In the structure shown in Figures 9-13 of the copending application, the pin at each end of the bore served mainly to prevent the balls from running out of the nut, and had relatively little eifect in guiding the balls over the crest of the screw thread. Furthermore, the balls when transferred over the screw thread crest were traveling substantially axially of the screw and nut, and therefore had to turn two substantially right-angled corners before proceeding from one end of the single turn to the other end thereof. The friction resulting from atent Q Zflififii Patented Aug. 9, 1955 the absence of guides for the balls passing over the crest, and the inertia present when the balls turned the two right-angled corners, had the effect of increasing the overall friction and inertia as compared to the improved structure which constitutes the subject matter of the present application.

In view of the above factors characteristic of ballbearing screw and nut mechanisms in general, and ballbearing screw and nut mechanisms of the type in which the balls are returned over a single crest of the screw thread as described in my co-pending application in particular, it is an object of the present invention to provide an improved deflector pin arrangement by which the pin blocking the end of the nut bore serves the ad ditional purpose of providing a transfer race for the balls, the pin being disposed to reduce the friction created when the balls pass over the thread crest from one end of the single helix turn to the other.

A further object of the invention is to provide a deflector pin construction and arrangement such that the balls are not caused to turn right-angled corners when passing over the screw thread crest, but instead travel in a general forward or oblique direction so that the friction and inertia inherent in the ball transfer operation are reduced.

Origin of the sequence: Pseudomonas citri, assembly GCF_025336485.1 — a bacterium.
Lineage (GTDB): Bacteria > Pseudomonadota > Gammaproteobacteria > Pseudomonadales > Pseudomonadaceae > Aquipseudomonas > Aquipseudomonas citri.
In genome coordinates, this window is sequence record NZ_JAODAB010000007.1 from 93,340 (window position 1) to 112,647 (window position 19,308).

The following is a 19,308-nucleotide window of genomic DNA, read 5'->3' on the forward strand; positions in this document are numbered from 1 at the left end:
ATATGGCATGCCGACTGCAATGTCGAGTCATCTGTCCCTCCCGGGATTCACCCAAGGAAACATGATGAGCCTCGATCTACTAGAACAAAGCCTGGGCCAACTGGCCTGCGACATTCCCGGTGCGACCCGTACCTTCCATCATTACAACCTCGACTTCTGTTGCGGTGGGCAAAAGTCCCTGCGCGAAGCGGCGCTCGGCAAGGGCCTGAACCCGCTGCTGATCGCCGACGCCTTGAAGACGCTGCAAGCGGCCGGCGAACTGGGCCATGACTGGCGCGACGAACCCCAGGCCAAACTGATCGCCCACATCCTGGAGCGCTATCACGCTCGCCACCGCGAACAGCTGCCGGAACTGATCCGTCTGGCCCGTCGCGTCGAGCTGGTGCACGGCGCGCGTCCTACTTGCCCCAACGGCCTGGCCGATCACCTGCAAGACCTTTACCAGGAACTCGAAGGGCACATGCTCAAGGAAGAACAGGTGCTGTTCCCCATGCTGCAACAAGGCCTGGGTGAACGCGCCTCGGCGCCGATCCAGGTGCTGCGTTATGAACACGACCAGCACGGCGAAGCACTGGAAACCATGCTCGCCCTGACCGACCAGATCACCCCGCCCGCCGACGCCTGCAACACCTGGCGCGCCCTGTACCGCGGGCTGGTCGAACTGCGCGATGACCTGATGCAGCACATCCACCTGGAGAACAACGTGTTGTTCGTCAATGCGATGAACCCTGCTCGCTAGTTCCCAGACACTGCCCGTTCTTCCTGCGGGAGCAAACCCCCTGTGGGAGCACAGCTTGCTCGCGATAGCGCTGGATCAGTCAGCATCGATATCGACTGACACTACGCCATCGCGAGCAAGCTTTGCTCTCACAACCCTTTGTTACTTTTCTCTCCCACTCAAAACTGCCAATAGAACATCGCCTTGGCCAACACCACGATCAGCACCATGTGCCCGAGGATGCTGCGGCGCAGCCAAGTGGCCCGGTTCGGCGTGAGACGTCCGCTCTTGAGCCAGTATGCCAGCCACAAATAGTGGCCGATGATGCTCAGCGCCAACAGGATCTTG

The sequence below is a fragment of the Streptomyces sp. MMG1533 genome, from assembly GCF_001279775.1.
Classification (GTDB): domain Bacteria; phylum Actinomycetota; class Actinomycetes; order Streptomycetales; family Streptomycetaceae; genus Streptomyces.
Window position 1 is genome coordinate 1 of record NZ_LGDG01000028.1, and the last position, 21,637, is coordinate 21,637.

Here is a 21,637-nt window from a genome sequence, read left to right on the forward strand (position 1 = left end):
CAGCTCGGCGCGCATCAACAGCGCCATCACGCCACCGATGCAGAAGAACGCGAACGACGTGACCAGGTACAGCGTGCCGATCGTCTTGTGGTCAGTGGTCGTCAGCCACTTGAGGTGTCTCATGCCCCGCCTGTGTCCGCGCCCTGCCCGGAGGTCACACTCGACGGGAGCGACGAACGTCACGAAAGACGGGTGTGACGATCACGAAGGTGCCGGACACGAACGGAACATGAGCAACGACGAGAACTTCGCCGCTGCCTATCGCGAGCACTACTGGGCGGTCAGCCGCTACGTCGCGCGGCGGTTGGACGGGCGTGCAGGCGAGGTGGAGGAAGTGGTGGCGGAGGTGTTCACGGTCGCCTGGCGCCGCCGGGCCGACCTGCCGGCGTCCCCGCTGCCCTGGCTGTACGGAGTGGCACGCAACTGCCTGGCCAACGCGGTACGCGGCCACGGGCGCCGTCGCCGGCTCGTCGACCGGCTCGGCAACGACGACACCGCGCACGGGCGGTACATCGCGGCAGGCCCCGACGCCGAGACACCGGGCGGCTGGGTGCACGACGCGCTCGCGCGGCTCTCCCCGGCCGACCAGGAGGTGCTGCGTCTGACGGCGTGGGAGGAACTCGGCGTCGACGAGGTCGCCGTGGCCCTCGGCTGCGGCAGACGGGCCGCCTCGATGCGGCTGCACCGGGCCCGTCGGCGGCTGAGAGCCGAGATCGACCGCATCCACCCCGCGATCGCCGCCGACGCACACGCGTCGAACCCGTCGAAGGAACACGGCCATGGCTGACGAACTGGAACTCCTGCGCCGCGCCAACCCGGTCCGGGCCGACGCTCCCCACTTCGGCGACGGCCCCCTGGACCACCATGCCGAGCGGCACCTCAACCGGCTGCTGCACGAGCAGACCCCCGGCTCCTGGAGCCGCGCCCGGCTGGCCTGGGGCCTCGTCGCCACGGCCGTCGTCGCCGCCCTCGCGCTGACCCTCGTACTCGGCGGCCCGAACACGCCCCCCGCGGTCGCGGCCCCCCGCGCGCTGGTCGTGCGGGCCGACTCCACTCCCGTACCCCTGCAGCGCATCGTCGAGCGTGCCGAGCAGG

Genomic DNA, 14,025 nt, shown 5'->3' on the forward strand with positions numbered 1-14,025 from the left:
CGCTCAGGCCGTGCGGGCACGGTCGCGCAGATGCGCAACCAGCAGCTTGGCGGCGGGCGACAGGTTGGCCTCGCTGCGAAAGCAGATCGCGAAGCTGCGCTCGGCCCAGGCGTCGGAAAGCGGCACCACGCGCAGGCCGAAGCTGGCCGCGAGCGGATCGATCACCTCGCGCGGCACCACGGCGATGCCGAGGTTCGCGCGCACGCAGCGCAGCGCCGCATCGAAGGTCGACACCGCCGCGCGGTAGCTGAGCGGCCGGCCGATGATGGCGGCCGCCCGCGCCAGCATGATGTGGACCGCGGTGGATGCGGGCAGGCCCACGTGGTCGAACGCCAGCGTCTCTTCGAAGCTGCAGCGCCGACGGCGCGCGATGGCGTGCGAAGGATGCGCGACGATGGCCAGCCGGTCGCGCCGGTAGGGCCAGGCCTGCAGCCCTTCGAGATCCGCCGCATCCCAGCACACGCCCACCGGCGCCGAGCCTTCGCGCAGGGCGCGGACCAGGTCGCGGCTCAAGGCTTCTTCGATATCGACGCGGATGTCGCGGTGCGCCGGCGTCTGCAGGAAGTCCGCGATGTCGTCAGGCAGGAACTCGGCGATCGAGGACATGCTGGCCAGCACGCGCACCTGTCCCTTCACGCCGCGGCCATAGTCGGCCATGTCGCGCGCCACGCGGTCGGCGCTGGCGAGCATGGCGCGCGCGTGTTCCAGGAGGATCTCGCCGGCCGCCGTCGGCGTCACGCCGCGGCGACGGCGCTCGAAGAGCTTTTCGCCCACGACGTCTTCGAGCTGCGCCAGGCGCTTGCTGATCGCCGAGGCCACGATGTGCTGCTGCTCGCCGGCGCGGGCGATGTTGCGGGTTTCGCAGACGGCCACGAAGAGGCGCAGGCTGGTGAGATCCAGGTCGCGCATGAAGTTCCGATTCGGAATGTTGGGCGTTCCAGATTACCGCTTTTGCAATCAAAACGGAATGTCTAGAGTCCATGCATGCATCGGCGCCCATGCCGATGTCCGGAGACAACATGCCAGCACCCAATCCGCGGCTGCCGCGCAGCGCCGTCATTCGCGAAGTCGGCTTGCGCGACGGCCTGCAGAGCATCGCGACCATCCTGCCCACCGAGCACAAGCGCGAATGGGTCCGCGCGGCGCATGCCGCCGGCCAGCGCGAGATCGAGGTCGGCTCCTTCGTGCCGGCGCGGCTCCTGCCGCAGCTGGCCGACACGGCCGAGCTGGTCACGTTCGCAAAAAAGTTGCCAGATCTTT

5. further object of the invention is to provide a pair of pins at each end of the single turn of the helical ball race, said pins being so arranged that they cross over each other and cooperate to provide a transfer race Such that the balls are transferred over the crest of the screw thread in a substantially frictionless manner.

These and other objects and advantages of the invention will be more fully set forth in the following specification and claims considered in connection with the attached drawing to which they relate:

in the drawing:

Figure l is a plan view showing a typical use of the ball-bearing screw and nut mechanism;

Figure 2 is an enlarged longitudinal central sectional view taken on line 22 of Figure 1;

Figure 3 is a transverse sectional view taken on the broken line 3-3 of Figure 2;

Figure 4 is an enlarged fragmentary sectional view of the ball return or transfer port portion illustrated in Figure 3;

Figure 5 is a top plan view of the showing of Figure 4, portions of the external nut wall being broken away to illustrate the balls as they are transferred from one end of the single helical race turn to the other end thereof;

Figure 6 is a fragmentary longitudinal section on line 66 of Figure 4;

Figure 7 is an oblique section on line 77 of Figure 4;

Figure 8 corresponds generally to Figure 4 but illustrates a second embodiment of the invention in which the balls are not exposed to the crest of the screw thread but instead pass through a port formed entirely in the nut; and

Figure 9 is a section along line 99 of Figure 8.

Referring to the drawing, and particularly to Figure 1, the apparatus is shown as comprising a screw 10 journaled in ball-bearings 11 and driven through suitable gearing by an electric motor indicated at 12. Mounted on the screw 10 is a ball-bearing nut mechanism 13 constructed in accordance with the present invention and connected through pivoted arms 14 to a device, such as an airplane landing gear, not shown, which it is desired to shift linearly. The construction is such that rotation of screw 10 by motor 12. elfects linear movement of nut mechanism 13 and thus of the device driven through arms 14. Referring to Figure 2, the nut mechanism 13 is shown as comprising a plurality of axially adjacent annular nuts or nut segments 16 mounted within a retaining sleeve 17 and held against relative axial displacement by end rings 18, the latter being threadedly inserted into the sleeve ends. Any number of nuts 16, from one to a large number, may be employed, depending upon the design requirements of the particular screw and nut system. The nuts 16 being identical, only the one to the left in Figure 2 will be described and with particular reference to Figures 37.